Major steps in CRISPR genome editing are designing the experiment—including choosing the Cas enzyme and designing the guide RNA—then delivering the reagents, allowing repair to occur, and analyzing the results.
The first step in designing a CRISPR experiment is choosing the appropriate CRISPR-associated (Cas) enzyme. The protospacer-adjacent motif (PAM) sequence is crucial in choosing which Cas enzyme to use, because it determines potential target sites for genome editing. The 2 main Cas enzymes used in genome editing are Cas9 and Cas12a, Cas9 was the first Cas enzyme used in the earliest CRISPR genome editing projects, and it remains the most popular Cas enzyme. Cas12a is exceptionally useful not only in mammalian cells but also in plants and other organisms. Optimized Alt-R™ Cas9 and Cas12a reagents are available from IDT. For some special projects, other Cas enzymes, such as catalytically dead Cas9 (dCas9) and nickases, are appropriate instead.
To direct the Cas enzyme to the target site in the genomic DNA, guide RNA (gRNA) must be optimally designed. For Cas9, the gRNA can be made either as a single guide RNA (sgRNA) or a 2-part guide RNA (containing crRNA and tracrRNA). For Cas12a, the gRNA is also called crRNA and is a single molecule of RNA.
If you are using Cas9 systems, you may select from predesigned gRNAs or use our proprietary algorithms to design custom gRNAs. For designs of your own or from publications, use our design checker tool to assess targeting potential before ordering Cas9 gRNAs that are synthesized using Alt-R gRNA modifications. The Alt-R modification improves genome editing outcomes, and decreases toxicity and immune responses.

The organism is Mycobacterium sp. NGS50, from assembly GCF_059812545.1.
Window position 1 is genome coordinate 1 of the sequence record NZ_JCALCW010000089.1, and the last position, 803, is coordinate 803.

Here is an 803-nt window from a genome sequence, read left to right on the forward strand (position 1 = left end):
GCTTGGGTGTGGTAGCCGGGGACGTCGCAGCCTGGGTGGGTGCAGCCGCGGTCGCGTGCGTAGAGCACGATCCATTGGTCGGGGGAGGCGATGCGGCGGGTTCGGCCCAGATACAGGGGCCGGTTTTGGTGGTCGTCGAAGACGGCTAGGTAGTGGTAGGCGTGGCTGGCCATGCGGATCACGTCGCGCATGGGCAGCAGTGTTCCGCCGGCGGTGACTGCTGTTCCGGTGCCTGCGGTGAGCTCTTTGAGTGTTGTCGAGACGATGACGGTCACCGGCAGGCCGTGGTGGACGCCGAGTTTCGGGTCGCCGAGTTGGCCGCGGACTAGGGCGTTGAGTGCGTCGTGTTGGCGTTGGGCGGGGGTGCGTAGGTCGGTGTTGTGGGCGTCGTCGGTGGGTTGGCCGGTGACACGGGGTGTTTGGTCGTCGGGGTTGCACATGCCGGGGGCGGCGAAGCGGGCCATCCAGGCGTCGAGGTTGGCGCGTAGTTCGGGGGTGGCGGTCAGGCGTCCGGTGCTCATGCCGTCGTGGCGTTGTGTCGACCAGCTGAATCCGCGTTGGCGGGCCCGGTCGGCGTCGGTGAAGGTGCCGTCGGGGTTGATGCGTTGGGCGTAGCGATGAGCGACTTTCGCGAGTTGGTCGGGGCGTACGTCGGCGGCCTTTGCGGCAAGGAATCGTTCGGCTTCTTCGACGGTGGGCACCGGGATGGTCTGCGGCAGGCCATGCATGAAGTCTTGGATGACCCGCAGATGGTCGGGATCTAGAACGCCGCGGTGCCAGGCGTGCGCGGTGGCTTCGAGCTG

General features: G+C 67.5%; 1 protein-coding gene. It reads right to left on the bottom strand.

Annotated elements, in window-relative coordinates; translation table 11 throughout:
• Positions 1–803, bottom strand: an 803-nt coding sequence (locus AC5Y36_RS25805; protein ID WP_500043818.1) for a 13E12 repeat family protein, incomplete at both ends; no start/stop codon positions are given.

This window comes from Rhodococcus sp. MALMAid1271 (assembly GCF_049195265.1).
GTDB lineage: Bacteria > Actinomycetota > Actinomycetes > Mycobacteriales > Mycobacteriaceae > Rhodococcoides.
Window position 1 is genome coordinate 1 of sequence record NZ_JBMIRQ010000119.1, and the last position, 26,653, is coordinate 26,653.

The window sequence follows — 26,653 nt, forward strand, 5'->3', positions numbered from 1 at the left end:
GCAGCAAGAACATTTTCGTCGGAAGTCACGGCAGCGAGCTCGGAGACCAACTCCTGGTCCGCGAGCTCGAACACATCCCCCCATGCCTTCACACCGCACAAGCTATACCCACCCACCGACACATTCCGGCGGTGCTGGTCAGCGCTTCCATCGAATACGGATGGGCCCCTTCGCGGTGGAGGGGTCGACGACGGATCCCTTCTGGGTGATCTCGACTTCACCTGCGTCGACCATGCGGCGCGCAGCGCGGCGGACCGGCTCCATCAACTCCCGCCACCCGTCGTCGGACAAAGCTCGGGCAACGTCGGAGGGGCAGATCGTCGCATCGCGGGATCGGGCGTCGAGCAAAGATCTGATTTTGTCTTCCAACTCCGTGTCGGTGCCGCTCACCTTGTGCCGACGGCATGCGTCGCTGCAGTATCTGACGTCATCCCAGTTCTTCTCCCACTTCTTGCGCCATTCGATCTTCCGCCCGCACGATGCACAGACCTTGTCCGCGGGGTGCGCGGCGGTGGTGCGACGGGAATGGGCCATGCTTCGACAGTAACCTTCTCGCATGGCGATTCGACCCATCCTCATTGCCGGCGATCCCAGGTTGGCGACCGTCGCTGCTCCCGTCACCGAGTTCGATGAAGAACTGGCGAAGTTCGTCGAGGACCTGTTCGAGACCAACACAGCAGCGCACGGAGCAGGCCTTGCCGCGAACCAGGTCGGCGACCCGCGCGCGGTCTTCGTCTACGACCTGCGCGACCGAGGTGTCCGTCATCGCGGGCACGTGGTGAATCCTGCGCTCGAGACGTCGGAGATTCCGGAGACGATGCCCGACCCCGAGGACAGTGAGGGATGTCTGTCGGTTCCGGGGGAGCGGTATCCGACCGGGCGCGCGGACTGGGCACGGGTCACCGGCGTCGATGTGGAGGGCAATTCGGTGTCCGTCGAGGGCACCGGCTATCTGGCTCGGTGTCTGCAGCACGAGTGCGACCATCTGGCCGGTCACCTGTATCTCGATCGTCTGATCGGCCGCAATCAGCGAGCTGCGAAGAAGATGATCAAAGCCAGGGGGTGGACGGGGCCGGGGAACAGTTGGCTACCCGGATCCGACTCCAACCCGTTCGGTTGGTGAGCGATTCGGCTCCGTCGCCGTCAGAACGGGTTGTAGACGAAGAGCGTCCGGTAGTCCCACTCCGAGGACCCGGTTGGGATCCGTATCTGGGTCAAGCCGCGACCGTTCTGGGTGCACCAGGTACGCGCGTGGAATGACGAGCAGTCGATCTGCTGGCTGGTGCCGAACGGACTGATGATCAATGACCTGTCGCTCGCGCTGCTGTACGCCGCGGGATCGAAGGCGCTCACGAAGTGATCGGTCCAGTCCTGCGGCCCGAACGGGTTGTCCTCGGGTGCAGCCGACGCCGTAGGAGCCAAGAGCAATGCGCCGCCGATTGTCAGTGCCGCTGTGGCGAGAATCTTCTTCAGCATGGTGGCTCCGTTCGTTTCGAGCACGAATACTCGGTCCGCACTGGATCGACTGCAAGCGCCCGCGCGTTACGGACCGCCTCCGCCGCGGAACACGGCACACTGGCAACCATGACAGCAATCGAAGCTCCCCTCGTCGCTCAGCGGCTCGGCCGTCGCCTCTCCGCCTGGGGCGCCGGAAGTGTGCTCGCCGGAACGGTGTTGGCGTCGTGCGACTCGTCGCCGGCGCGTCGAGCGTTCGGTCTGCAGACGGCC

To deliver Cas enzyme and guide RNA to cells, we recommend complexing the enzyme and gRNA to form a ribonucleoprotein (RNP). The RNP can then be delivered to cells by either electroporation or lipofection. We offer separate electroporation enhancers for Cas9 and Cas12a to increase transfection efficiency.
RNP containing either Cas9 or Cas12a cuts the genomic DNA, forming a double-strand break (DSB). Cells naturally undergo non-homologous end joining (NHEJ) or homology-directed repair (HDR) pathways. The NHEJ pathway is useful for making knockouts to study gene function. HDR requires not only RNP to make the DSB but also a template (i.e., a donor oligo containing the insertion sequence) to direct the repair, and can be used to knock in specific mutations (e.g., insertions, deletions, single-nucleotide polymorphisms). We offer a tool to design HDR donor oligos. These donors can include short DNA (Alt-R HDR donor oligos) or long DNA (Megamer® fragments), depending on the mutation or knock-in desired.
Mutation detection can be assessed by several methods based on your experimental needs. For non-specific determination of the presence of a change in a genomic sequence, gel-based methods can be used. For determining the success of on-target editing and for investigating off-target effects, next generation sequencing (NGS) is highly recommended.
For additional target sites or for targeting AT-rich regions, use the Acidaminococcus sp. BV3LC CRISPR-Cas12a system in electroporation experiments. Protospacer adjacent motif (PAM) = TTTV. The Alt-R Cas12a (Cpf1) Ultra also can recognize many TTTT PAM sites.
For research use only. Unless otherwise agreed to in writing, IDT does not intend these products to be used in clinical applications and does not warrant their fitness or suitability for any clinical diagnostic use. Purchaser is solely responsible for all decisions regarding the use of these products and any associated regulatory or legal obligations.